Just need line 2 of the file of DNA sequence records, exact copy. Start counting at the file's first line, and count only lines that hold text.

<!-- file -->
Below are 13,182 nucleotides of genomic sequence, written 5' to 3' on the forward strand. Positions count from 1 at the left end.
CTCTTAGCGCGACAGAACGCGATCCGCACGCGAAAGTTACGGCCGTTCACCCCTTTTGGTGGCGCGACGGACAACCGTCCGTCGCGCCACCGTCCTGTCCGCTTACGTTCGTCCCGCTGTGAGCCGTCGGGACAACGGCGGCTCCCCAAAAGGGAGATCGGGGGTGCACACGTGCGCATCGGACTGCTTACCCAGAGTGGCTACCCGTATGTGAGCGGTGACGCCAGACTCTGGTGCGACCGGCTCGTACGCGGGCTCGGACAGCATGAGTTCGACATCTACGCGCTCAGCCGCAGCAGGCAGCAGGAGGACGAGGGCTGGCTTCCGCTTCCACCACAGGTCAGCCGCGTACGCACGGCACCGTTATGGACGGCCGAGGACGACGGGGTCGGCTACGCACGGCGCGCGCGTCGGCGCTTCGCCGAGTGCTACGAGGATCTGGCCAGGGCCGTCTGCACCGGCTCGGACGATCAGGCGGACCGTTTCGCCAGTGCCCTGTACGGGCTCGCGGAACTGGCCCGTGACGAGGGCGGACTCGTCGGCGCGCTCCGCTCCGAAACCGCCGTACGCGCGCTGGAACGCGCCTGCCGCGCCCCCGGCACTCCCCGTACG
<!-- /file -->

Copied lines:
CTCTTAGCGCGACAGAACGCGATCCGCACGCGAAAGTTACGGCCGTTCACCCCTTTTGGTGGCGCGACGGACAACCGTCCGTCGCGCCACCGTCCTGTCCGCTTACGTTCGTCCCGCTGTGAGCCGTCGGGACAACGGCGGCTCCCCAAAAGGGAGATCGGGGGTGCACACGTGCGCATCGGACTGCTTACCCAGAGTGGCTACCCGTATGTGAGCGGTGACGCCAGACTCTGGTGCGACCGGCTCGTACGCGGGCTCGGACAGCATGAGTTCGACATCTACGCGCTCAGCCGCAGCAGGCAGCAGGAGGACGAGGGCTGGCTTCCGCTTCCACCACAGGTCAGCCGCGTACGCACGGCACCGTTATGGACGGCCGAGGACGACGGGGTCGGCTACGCACGGCGCGCGCGTCGGCGCTTCGCCGAGTGCTACGAGGATCTGGCCAGGGCCGTCTGCACCGGCTCGGACGATCAGGCGGACCGTTTCGCCAGTGCCCTGTACGGGCTCGCGGAACTGGCCCGTGACGAGGGCGGACTCGTCGGCGCGCTCCGCTCCGAAACCGCCGTACGCGCGCTGGAACGCGCCTGCCGCGCCCCCGGCACTCCCCGTACG